Dental Implant Planning: CT Scans, Surgical Guides, and more!
Many patients have recently consulted with us regarding replacing one or several missing teeth with dental implants. Being the gold standard of tooth replacement, it makes perfect sense since they are a permanent, non-removable, comfortable, and cosmetically beautiful solution! Once you’ve decided on moving forward with dental implants, whats next?
Dental implants, surgically placed into the jaw bone, requires a minimum bone volume height and width present for implants to be successful. Too little bone and the implants won’t fit. Bone width can be ‘guestimated’ by visually inspecting the area in the mouth. Although this is a quick and inexpensive method to determine, it is also the least accurate. It also does not give bone height information. Some type of further imaging is always recommended. Radiographic imaging include intraoral xrays, panoramic xrays, and CT Scans/CBCT. Intraoral xrays and panoramix xrays give very useful information about bone height volume, since the location of nerves and sinuses are clearly visible. These two types of xrays, however, do not give bone width information! By far the most useful type of imaging is the CT Scan, (also know as Cone Beam Computed Tomography/CBCT). CT Scans provide both the bone height and width volume to the millimeter! We can also visually see all anatomical structures, including nerves, blood vessels, sinuses, location of tooth roots, and bone concavities and aberrations in bone shape. From the CT Scan we can, without a doubt, determine exactly how much bone is present, the quality of bone, and where dental implants should be placed.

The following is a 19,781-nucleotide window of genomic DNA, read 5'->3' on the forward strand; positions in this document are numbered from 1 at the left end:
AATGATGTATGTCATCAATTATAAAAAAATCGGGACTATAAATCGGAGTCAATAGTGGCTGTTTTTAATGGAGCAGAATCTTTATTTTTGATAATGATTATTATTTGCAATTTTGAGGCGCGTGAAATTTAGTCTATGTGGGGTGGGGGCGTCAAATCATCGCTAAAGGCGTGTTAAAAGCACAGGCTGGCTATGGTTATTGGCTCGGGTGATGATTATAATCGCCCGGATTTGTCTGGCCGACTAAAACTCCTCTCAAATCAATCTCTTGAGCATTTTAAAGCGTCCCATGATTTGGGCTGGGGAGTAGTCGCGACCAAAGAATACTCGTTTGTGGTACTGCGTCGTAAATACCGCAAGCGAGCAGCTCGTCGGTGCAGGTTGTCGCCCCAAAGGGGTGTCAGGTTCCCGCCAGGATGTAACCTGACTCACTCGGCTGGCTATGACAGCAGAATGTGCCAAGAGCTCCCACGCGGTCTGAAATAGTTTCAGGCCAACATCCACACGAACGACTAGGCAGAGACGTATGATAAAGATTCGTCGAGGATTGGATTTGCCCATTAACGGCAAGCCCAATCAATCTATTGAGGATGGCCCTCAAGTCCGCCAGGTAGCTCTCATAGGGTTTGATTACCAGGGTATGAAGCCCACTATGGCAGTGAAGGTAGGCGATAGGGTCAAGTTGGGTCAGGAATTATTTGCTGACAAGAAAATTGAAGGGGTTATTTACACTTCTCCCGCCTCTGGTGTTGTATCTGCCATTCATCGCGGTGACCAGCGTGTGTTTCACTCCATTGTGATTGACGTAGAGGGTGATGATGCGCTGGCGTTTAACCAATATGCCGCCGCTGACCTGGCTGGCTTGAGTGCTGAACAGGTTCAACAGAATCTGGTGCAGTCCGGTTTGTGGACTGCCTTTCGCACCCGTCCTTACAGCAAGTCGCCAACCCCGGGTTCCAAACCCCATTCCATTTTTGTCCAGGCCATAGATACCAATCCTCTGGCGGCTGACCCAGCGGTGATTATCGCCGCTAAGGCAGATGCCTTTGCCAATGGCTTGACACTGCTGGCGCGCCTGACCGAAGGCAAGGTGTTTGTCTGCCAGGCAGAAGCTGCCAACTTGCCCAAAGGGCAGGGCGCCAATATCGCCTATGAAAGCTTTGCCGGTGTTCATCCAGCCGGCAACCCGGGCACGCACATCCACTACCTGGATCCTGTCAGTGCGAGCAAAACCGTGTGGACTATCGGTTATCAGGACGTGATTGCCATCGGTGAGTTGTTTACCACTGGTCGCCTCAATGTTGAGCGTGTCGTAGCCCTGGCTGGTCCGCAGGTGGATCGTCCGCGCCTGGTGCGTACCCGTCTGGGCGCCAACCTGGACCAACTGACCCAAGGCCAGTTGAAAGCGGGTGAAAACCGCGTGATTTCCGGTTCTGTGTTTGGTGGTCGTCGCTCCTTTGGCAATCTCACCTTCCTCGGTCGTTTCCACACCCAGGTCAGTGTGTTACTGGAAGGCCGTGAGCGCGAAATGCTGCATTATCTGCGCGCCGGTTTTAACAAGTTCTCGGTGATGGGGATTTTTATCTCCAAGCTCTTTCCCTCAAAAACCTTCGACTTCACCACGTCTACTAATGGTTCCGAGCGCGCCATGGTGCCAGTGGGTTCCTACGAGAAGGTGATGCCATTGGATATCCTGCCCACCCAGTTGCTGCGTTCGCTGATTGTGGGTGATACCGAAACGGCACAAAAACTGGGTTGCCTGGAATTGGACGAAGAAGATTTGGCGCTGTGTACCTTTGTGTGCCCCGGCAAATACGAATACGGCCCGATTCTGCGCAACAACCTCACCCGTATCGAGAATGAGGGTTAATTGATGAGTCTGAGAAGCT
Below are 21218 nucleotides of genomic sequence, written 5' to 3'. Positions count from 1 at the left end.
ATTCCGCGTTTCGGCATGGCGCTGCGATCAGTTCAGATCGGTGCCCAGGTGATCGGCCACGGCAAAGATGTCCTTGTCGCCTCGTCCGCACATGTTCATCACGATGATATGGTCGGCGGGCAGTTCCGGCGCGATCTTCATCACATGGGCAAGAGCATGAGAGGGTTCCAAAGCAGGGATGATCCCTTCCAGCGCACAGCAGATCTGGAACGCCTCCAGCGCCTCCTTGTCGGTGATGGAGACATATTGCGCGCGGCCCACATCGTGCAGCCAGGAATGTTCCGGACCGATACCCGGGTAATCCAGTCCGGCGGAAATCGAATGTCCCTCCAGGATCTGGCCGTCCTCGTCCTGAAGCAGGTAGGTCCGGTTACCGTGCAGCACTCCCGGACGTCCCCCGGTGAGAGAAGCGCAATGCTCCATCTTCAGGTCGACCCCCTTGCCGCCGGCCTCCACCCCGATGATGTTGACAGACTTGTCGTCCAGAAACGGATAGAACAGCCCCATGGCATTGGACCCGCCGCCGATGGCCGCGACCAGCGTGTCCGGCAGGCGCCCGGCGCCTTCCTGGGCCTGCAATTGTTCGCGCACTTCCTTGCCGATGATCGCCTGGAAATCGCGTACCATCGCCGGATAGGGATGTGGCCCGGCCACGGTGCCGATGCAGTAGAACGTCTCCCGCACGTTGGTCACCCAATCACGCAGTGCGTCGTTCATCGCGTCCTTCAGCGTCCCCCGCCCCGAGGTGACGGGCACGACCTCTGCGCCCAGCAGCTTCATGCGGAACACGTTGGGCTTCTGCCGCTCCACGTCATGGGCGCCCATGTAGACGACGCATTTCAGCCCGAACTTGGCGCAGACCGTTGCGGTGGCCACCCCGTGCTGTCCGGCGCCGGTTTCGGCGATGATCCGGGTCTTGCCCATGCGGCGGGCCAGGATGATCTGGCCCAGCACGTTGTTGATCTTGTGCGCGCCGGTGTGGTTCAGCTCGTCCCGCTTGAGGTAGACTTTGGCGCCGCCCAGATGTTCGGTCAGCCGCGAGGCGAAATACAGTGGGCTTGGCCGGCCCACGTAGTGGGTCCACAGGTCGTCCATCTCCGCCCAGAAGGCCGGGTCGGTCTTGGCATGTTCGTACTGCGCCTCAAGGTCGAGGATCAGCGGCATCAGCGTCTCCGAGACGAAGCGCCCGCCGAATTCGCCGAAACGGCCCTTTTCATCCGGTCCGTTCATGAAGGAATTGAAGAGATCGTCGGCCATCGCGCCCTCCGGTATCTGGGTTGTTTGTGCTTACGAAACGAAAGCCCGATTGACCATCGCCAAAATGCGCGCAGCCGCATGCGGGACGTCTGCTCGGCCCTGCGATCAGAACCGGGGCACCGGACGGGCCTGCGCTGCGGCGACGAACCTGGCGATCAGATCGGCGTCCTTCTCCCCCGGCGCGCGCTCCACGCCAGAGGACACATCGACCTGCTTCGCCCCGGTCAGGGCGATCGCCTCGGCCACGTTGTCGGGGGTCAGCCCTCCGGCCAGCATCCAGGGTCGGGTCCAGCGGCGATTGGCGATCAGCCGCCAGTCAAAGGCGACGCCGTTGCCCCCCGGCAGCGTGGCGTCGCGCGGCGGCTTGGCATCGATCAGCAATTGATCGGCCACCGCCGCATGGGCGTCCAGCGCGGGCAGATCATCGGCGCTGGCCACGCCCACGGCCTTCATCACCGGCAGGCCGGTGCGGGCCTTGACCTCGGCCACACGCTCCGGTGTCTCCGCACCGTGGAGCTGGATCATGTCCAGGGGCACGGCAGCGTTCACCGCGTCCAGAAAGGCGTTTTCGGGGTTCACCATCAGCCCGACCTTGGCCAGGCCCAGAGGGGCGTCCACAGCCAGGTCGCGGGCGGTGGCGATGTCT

Surgical guides are useful mouthguard-like-stents which are fabricated after CT Scan planning. Once the CT Scan is taken and we determine where the implant(s) should be placed, surgical guides are fabricated to guide the dentist during surgery to allow the dentist to place the implant exactly where we planned on the computer! Gotta love technology! This removed all components of ‘guessing’ during surgery, and removes all error-related dental implant complications.
Other considerations that the patient must decide is whether s/he would like a non-removable or removable solution for their final prosthesis. For single teeth, only a non-removable solution is recommended. However, for full arch cases, removable solutions are an option, depending on cost, their bite, bone volume, and cosmetics. Previous medical and dental history must be determined and reviewed to ensure there are no contraindications to the long term success of the implant. If the prosthesis is not immediately placed after surgery, a temporary solution may be required until the final prosthesis is fabricated.
Dental implants are a very satisfying tooth replacement solution, and if the right planning is performed, they can and should last a lifetime! Contact our dental implant North York Toronto dentists with any further questions!